Certainly from a non-emotional standpoint her actions were reasonable, even practical. She knew that I would immediately call my husband who had been checking in all night, begging to join us and waiting impatiently for the blessed news. Yet, when I heard the emotion in her voice as she requested her “father” be called, it was a “wow” moment for me.

I knew that over the last half year or so there had been more frequent contact between my daughter and her father. I just did not recognize how important that bond was for her. In the past I feared that closeness, as my ex-husband’s track record of hurting those close to him spoke for itself. But now things were different. My daughter, now an adult, had set the ground rules. She understood the risk she was taking and chose to take it. Maybe this time things would turn out differently. Maybe this time he was in a different place in his life; a place that could accommodate his own emotional needs without sacrificing the emotional needs of his daughter.

Yachad Takes Quadriplegic Youth on a Trip of a Lifetime

Saturday, July 21st, 2012

When no one would take Zack Pollak on a trip to Israel, Yachad was there. He, along with 75 other Yachad members and high school students, left last Sunday afternoon for five weeks in Israel on the Yachad summer program Yad B’Yad (YBY – “Hand in hand”).

Special arrangements were made for Zack, who has quadriplegia caused by cerebral palsy. Zack is restricted to mostly a wheelchair or a similar device. As a member of Senior Yachad, the 17-year-old from Passaic, NJ, often participates in Yachad Shabbatonim.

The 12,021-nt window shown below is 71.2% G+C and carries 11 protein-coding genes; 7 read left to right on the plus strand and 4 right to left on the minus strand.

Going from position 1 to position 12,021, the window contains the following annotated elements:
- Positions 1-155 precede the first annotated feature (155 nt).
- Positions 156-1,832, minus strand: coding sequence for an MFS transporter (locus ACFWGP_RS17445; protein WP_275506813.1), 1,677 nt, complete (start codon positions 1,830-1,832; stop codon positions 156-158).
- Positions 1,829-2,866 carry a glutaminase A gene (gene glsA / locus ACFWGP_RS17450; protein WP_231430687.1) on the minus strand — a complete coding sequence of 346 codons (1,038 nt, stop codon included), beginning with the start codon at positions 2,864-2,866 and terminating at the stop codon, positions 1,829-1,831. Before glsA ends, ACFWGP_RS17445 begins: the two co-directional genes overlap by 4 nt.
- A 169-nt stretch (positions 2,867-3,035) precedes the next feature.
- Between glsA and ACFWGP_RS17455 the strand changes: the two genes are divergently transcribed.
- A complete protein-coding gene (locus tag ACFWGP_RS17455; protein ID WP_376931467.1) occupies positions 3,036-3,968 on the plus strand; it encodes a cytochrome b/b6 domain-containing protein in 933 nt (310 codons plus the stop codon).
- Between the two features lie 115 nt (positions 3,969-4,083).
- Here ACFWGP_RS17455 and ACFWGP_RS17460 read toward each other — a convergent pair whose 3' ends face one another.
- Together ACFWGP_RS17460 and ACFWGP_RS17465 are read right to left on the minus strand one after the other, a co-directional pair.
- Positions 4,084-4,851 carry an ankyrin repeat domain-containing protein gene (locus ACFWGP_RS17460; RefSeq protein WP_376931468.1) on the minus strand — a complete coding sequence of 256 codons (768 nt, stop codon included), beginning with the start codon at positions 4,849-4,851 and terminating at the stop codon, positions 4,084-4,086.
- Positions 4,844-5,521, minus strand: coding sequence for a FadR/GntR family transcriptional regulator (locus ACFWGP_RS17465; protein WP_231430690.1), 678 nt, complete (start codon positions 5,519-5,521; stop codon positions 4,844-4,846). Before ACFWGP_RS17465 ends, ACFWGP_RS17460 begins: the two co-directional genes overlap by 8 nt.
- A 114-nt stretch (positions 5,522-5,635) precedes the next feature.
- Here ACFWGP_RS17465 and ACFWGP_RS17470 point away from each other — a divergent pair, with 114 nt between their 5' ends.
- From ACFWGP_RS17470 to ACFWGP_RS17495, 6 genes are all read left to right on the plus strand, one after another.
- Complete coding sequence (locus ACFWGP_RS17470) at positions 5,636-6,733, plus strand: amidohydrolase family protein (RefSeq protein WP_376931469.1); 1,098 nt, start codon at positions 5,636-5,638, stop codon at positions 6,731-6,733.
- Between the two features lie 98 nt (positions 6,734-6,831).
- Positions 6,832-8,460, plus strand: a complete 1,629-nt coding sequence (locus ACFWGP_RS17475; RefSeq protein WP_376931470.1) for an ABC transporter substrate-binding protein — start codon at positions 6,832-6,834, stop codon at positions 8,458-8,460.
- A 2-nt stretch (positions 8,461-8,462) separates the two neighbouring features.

Yachad/The National Jewish Council for Disabilities (NJCD), an agency of the Orthodox Union, is a non-profit organization dedicated to enhancing the opportunities of individuals with disabilities, ensuring their participation in the full spectrum of Jewish life. Yachad/NJCD promotes Inclusion for these individuals through various integrated activities.

The Yad B’Yad Israel Experience brings high school students together with Yachad members (adults and teens with special needs) to experience the Jewish homeland, Israel, in a new and unparalleled way. Yachad members experience Israel just as their peers do – touring Jerusalem; visiting an Israeli army base, the Sea of Galilee and the Dead Sea; riding camels; hiking up Masada; volunteering in a soup kitchen and visiting underprivileged children; and participating in special Shabbat programs.

Yachad has already spent close to $10,000 on top of the normal cost to make the trip accessible specifically for Zack, noted Eli Hagler, Assistant Director of Yachad.